Anglo-Saxon origin and came from when the family lived in Yorkshire.
Early Origins of the Cattind family
Norfolk where they held a family seat from very ancient times, some say well before the Norman Conquest and the arrival of Duke William at Hastings in 1066 A.D.
Early History of the Cattind family
Another 189 words (14 lines of text) covering the years 1296, 1636 and 1665 are included under the topic Early Cattind History in all our PDF Extended History products and printed products wherever possible.
Cattind Spelling Variations
hundred years that the English language has been standardized. For that reason, early Anglo-Saxon surnames like Cattind are characterized by many spelling variations. As the English language changed and incorporated elements of other European languages, even literate people changed the spelling of their names. Scribes and monks in the Middle Ages spelled names they sounded, so it is common to find several variations that refer to a single person. The variations of the name Cattind include: Caton, Catton, Cattan, Catten, Caten and others.
Early Notables of the Cattind family (pre 1700)
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Migration of the Cattind family to the New World and Oceana
Many English families tired of political and religious strife left Britain for the new colonies in North America. Although the trip itself offered no relief - conditions on the ships were extremely cramped, and many travelers arrived diseased, starving, and destitute - these immigrants believed the opportunities that awaited them were worth the risks. Once in the colonies, many of the families did indeed prosper and, in turn, made significant contributions to the culture and economies of the growing colonies. An inquiry into the early roots of North American families has revealed a number of immigrants bearing the name Cattind or a variant listed above: Richard Caton who settled in Virginia in 1635; William Caton settled in Maryland in 1735; Nehemiah Cattan settled in Virginia in 1654 with her husband Sam.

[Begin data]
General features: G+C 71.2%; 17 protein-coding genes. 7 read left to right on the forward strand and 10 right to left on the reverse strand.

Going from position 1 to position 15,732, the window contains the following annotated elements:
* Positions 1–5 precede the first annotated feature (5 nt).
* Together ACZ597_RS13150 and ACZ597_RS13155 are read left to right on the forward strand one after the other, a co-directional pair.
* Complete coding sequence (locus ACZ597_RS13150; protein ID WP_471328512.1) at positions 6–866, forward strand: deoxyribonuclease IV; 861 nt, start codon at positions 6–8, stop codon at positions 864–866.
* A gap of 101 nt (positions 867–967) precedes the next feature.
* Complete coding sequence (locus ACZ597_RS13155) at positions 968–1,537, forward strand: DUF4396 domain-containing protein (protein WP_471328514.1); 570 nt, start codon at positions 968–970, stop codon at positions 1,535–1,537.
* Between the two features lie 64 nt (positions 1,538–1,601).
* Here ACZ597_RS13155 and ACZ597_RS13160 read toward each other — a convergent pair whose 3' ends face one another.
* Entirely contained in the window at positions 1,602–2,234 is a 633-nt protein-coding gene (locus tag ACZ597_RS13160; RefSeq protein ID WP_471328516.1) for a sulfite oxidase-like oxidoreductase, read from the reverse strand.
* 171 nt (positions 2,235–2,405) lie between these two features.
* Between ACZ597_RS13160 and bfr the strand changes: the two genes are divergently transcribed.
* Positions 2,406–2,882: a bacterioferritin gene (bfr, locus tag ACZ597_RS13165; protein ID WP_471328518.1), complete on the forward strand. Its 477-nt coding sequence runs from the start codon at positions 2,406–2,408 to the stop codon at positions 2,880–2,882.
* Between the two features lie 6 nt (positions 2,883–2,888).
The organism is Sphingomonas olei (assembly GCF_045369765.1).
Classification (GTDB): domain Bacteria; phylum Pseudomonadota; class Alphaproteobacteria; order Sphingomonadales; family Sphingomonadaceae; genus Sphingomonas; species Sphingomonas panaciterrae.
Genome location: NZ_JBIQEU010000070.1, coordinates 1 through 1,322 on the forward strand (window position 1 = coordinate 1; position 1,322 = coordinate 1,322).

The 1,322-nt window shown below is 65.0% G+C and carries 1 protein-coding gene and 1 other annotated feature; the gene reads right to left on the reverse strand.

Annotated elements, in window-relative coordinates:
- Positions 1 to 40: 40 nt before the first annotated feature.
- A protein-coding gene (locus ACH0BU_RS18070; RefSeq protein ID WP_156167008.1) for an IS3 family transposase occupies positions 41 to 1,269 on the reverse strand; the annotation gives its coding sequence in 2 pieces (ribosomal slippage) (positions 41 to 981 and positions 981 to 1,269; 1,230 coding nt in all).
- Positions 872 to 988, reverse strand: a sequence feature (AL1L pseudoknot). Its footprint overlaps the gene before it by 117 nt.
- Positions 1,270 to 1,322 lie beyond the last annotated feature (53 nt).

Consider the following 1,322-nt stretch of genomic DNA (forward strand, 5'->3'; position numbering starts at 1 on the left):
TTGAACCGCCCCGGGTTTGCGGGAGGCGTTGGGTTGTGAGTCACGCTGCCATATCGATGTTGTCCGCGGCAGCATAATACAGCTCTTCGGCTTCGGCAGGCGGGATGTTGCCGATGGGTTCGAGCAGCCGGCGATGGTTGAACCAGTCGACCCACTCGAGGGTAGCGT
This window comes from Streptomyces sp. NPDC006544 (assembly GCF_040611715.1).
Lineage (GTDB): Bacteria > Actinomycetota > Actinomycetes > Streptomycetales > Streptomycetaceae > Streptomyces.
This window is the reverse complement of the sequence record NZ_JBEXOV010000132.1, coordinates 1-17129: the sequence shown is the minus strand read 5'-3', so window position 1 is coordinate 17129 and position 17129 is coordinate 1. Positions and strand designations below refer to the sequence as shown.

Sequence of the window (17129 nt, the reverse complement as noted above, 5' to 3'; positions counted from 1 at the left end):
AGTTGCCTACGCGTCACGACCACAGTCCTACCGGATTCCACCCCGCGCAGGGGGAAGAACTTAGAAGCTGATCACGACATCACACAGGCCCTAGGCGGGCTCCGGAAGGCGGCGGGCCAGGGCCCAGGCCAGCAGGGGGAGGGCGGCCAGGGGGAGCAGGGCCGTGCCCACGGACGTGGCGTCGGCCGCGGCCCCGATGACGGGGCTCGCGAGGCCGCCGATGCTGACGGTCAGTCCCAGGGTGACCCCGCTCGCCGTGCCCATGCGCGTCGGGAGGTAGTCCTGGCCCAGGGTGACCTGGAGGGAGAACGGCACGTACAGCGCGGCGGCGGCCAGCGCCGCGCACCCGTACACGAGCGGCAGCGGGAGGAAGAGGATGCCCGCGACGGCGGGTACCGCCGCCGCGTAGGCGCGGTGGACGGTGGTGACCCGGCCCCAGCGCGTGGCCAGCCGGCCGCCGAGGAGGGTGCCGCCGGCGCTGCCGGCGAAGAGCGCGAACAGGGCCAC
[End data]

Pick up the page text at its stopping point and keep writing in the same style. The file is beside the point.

The Cattind Motto
The motto was originally a war cry or slogan. Mottoes first began to be shown with arms in the 14th and 15th centuries, but were not in general use until the 17th century. Thus the oldest coats of arms generally do not include a motto. Mottoes seldom form part of the grant of arms: Under most heraldic authorities, a motto is an optional component of the coat of arms, and can be added to or changed at will; many families have chosen not to display a motto.
Motto: Cautes metuit fovean lupus
Motto Translation: The cautious wolf fears the snare.
Cattind Family Crest Products